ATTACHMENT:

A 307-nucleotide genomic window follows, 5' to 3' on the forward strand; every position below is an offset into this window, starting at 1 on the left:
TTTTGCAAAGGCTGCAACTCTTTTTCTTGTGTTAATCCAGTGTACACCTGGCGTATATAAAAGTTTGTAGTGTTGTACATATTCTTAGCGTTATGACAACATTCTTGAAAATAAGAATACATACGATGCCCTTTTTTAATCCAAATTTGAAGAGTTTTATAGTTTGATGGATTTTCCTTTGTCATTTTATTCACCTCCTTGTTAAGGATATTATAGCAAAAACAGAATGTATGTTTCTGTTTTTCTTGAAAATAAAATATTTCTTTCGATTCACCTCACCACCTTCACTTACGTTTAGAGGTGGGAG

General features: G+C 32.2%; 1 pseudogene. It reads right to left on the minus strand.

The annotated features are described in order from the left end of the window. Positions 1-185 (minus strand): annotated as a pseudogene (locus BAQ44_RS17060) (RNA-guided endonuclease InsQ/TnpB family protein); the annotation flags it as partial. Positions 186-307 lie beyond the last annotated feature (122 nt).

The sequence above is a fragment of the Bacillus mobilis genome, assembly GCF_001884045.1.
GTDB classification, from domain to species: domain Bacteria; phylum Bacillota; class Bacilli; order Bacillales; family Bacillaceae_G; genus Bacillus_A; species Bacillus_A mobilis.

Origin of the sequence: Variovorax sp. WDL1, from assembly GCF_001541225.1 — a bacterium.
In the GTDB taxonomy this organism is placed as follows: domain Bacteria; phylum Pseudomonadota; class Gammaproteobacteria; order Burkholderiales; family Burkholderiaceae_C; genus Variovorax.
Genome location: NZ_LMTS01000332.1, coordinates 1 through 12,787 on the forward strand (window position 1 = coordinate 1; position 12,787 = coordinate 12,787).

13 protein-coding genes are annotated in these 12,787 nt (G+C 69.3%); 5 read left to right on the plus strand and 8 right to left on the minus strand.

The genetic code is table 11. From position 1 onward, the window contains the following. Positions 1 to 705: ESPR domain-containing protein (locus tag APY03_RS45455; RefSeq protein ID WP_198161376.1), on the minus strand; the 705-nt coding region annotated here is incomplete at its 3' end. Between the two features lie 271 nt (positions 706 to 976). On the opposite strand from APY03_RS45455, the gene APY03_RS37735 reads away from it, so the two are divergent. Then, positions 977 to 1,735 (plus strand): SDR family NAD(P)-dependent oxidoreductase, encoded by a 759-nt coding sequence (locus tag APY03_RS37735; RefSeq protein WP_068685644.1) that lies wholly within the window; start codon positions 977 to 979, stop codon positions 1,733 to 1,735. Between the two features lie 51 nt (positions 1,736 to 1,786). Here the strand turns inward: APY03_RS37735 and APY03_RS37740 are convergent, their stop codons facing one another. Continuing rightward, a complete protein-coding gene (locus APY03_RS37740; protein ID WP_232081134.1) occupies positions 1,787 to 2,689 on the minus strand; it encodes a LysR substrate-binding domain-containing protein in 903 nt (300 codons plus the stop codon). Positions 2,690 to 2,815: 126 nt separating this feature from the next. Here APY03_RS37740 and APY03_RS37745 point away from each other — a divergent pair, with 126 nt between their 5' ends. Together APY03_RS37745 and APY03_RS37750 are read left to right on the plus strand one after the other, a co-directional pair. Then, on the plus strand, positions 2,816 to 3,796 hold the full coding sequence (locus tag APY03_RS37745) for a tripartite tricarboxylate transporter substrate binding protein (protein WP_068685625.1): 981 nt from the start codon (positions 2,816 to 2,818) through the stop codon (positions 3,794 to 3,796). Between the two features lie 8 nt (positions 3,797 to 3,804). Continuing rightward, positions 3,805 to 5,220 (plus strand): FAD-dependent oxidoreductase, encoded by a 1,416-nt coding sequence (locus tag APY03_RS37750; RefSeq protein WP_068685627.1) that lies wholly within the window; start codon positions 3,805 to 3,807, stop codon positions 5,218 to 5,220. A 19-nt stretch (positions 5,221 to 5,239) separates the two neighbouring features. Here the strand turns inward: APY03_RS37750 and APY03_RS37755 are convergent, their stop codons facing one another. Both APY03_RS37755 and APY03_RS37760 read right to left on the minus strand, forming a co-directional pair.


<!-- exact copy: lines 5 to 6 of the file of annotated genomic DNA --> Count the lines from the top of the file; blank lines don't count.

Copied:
The sequence above is a fragment of the Bacillus mobilis genome, assembly GCF_001884045.1.
GTDB classification, from domain to species: domain Bacteria; phylum Bacillota; class Bacilli; order Bacillales; family Bacillaceae_G; genus Bacillus_A; species Bacillus_A mobilis.